I have always admired IF as a company. It has specialised in developing book and reading related accessories. It has used licensing including character licensing over the years, but has always struck me as a very focused and disciplined company in regards to licensing. It has used licensing sparingly but very well when it does dip into the licensing pool. The products are imaginative and use the chosen licence well.
At Top Drawer it was showcasing a broad range of products developed with the V&A Museum including notebooks, tech tidies, pen poches and bookmarks. Part of its stand display was a counter top display of the V&A product. It displayed well and from a retailer’s perspective IF was providing a ready to go retail solution and also one that made good use of display space. In current trading conditions, I imagine retailers are keen to make the most of their space and use it efficiently.
Likewise I was talking to PlayPress, a licensee for Shaun the Sheep and The Gruffalo, about its paper construction kits. Even though these are really well packaged products and are proving popular, it isn’t standing still retail wise. It is working with retailers to create new ways of displaying the product and also looking at smaller product formats. The former is to ensure, like IF, retailers can optimise their space and the latter is to be future proofed in terms of retail price points. PlayPress is a ‘new to licensing’ company which is using licensing strategically to broaden its reach and to tap into creative opportunities that suit the card construction kits well creatively.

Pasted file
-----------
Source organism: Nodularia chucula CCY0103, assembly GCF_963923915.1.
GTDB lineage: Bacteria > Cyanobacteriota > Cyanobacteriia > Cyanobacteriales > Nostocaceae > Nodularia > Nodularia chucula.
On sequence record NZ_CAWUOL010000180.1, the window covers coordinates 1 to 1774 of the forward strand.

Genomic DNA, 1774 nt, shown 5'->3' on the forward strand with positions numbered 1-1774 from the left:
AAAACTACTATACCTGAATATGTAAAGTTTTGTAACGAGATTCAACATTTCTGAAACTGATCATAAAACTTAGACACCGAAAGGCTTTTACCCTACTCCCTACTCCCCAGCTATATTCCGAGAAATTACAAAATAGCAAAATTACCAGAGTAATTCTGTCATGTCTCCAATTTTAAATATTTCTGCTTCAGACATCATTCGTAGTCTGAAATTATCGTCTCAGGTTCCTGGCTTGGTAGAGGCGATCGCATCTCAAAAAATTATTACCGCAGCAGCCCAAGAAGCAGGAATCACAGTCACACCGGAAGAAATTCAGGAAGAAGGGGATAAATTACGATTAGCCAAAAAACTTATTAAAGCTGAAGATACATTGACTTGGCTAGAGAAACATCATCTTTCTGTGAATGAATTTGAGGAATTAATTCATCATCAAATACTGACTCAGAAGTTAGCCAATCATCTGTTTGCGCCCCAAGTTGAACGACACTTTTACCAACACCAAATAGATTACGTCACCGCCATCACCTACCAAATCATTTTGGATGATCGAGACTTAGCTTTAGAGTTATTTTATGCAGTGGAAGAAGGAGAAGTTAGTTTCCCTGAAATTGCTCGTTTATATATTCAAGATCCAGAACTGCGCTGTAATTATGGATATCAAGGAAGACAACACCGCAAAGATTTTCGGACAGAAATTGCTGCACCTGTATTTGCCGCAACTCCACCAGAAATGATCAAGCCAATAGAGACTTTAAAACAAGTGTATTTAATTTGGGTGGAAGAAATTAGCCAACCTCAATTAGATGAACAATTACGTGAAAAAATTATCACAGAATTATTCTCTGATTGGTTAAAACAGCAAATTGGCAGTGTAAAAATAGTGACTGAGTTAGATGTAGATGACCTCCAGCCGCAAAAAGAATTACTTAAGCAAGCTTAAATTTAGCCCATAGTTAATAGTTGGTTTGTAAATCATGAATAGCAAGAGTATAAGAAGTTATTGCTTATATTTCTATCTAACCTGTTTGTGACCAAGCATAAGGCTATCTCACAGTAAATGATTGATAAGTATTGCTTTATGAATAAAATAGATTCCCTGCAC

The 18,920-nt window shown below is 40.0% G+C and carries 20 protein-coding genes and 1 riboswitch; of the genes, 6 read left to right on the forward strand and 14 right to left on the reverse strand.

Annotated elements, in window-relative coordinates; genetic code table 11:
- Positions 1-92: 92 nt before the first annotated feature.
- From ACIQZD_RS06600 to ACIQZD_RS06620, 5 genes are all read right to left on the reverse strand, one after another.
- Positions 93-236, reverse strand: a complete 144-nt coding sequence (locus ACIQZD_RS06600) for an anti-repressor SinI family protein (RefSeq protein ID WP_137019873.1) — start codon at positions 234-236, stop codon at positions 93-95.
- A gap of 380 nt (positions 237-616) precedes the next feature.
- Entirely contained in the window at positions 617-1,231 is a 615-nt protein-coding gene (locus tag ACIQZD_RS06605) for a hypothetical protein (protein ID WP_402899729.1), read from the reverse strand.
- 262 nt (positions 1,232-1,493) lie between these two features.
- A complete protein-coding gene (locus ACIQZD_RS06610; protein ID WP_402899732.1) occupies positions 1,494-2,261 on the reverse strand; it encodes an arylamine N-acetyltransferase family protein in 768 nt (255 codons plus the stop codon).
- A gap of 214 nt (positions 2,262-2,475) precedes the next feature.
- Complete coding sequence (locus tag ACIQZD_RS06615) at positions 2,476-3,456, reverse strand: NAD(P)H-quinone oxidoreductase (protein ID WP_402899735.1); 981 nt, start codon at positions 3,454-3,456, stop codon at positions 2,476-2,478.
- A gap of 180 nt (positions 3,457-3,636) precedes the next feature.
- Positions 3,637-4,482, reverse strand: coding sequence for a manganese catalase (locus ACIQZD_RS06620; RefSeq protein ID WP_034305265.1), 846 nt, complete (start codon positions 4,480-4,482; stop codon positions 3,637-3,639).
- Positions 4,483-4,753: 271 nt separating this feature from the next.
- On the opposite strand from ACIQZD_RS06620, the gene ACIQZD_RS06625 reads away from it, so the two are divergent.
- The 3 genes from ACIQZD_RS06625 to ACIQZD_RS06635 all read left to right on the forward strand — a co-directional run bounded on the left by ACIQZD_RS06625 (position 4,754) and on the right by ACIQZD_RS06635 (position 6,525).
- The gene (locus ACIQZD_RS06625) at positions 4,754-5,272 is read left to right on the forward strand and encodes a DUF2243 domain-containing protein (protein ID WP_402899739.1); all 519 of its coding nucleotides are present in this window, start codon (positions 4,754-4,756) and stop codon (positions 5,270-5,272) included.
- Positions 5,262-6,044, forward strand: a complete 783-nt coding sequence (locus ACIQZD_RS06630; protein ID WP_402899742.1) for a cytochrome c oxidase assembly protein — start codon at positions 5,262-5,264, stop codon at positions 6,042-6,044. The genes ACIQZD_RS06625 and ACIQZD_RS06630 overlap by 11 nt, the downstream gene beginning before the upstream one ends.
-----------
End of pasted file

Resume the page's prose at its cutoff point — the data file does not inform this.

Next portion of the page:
It was also interesting to see designer Eleanor Bowmer at Top Drawer. She had a very colourful and eyecatching stand featuring a blend of her own products and I believe some licensed lines. Eleanor Bowmer is a brand and designer that has had good recent success which has included licensing.
It was good to see the brand at Top Drawer and a good reminder that brand owners have to invest in their brand to ensure it keeps developing.
In the context of Top Drawer and the gift industry I am sure Eleanor Bowmer’s partners found it reassuring to see her backing her band at Top Drawer.
Another product range that caught my eye colour wise was Bon Ton Toys’ range of Miffy soft toys. These were on the S C Brands stand which I believe is the UK distributor. The products are available in an array of very bright colours and fabrics. Fabrics include corduroy and also upcycled fabrics. This is a really good example of a product range that has been developed with a premium price and market in mind – I can imagine consumers buy into the range for gifting, but also for display and collecting purposes.
It has been developed in a way that is different to Rainbow Design’s Miffy range and I am sure from a brand owner’s point of view appeals as it is a product range that allows Miffy to reach a diverse range of retail distribution. It was good to see Rainbow Designs at Top Drawer not least as it is a company which supports licensing so well. Its plush range blends evergreen brands such as Mickey Mouse, Paddington and Peter Rabbit with characters sourced from the book world such as Guess How Much I Love You – the latter reflects the fact that retailers such as book retailers are now selling more than books and as such it makes good sense to develop products that suit those kind of outlets.